New seat belt proposal sparks controversy

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(WBNG) — Governor Andrew Cuomo is proposing to extend the state’s seat belt law, requiring all passengers of a vehicle to buckle up.

Under current law, those over the age of 16 do not have to wear a seat belt in back seat.

Some people think the proposal will keep people safe.

“It could save lives! And anything that could save lives is a good thing,” said Philip Goodman of Binghamton.

“I think everybody should wear seat belts in cars,” said Diane Hunt of Binghamton. “Accidents happen. It might not be yours, it might be somebody else.”

Others say they are capable of making a decision for themselves.

“I don’t think it’s a good idea. It’s just like a reach to get into people’s pockets. You’re sitting in the back seat, you know the risks. You know the risks in the front seat. You’re an adult, you’re a big person, make your decisions accordingly,” said Roy Cornielle of the Bronx.

“You know I’m like 20 years old I think I should be able to make the decision whether or not I’m safe sitting in the backseat of a car,” said Zachary Kiballa of Owego.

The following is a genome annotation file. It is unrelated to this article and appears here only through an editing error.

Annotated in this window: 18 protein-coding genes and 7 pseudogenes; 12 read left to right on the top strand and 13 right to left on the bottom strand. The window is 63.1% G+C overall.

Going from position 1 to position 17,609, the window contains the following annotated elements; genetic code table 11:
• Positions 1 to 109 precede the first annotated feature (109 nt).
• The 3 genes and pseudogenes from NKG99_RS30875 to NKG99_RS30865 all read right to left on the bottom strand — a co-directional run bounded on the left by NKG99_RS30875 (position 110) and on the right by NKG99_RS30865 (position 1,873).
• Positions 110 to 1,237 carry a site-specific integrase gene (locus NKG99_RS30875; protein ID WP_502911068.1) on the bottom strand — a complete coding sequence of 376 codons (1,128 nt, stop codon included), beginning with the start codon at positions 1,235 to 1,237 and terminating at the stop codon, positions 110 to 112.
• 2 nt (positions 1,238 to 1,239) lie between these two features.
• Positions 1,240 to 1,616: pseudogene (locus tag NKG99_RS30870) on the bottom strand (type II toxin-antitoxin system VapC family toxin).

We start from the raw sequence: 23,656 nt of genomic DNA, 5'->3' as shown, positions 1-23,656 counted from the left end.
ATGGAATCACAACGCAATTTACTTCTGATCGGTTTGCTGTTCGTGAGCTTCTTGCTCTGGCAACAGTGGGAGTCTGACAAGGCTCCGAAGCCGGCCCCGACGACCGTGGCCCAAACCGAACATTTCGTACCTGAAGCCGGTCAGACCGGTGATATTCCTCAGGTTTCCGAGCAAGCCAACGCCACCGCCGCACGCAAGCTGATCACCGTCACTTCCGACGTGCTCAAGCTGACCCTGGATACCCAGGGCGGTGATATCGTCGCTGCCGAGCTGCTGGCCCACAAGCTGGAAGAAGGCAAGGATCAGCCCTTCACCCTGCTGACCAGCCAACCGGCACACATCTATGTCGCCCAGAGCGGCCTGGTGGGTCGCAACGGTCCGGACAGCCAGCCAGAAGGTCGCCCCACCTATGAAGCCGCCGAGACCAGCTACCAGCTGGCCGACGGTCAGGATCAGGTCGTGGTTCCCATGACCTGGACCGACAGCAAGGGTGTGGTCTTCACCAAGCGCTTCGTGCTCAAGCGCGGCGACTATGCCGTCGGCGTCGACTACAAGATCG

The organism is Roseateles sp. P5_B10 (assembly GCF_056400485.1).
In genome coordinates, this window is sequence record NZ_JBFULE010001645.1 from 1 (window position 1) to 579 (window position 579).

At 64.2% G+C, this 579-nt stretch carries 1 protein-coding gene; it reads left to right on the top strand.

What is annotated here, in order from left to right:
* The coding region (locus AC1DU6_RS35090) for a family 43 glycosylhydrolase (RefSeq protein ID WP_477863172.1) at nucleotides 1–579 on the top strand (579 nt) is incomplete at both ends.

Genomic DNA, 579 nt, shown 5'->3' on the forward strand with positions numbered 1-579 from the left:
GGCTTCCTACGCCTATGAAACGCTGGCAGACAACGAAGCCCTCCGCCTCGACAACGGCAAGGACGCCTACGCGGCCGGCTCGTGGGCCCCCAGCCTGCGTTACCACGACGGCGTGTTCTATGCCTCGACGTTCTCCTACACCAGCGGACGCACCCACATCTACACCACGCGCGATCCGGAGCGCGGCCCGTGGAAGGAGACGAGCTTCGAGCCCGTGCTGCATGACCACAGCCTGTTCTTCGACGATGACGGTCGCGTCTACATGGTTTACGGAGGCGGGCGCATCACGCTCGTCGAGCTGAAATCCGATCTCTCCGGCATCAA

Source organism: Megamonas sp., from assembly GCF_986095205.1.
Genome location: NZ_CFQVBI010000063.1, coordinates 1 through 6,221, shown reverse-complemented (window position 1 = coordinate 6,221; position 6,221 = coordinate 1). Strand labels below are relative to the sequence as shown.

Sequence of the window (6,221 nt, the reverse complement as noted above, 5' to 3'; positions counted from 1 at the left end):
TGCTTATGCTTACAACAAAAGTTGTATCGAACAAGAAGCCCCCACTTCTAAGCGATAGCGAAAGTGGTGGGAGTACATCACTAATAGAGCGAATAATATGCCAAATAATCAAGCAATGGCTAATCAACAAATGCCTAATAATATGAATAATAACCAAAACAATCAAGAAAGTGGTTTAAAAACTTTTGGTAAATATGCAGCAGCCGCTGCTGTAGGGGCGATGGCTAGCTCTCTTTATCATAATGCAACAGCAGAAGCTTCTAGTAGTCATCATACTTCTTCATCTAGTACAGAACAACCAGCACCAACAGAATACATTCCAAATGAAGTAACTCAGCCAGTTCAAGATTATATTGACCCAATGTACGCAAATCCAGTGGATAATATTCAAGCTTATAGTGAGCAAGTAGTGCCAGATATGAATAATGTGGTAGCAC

Local first responders agree the measure could save lives.

“You’re surrounded by airbags in most modern cars. If you’re not seat-belted in front of that airbag, that airbag is going to pop you around like a ping pong paddle,” said Union Volunteer Emergency Squad Deputy Director of Operations Jim Morris.

He says it’s especially important that adults are buckling up in the back seat.

“Adults are more massive than children so they follow farther and when they’re unrestrained we usually don’t find them inside their vehicles. They’re usually somewhere on the scene if we find them at all,” said Morris.

The Union Volunteer Emergency Squad is a step ahead of the proposal, already making changes in its new vehicles that used to have bench-style seating.

“The seat itself moves back and forth now so we don’t have to be unrestrained,” said Morris. “If you’re sick you don’t want me flying and landing on you.”

While this has the potential of being a new law for New York, 28 other states and Washington DC already have some kind of back seat seat belt legislation.

Governor Cuomo inserted the new seat belt proposal in amendments to his state budget. That budget is expected to be voted on by lawmakers before April 1.

Annabelle Flaherty

Annabelle Flaherty

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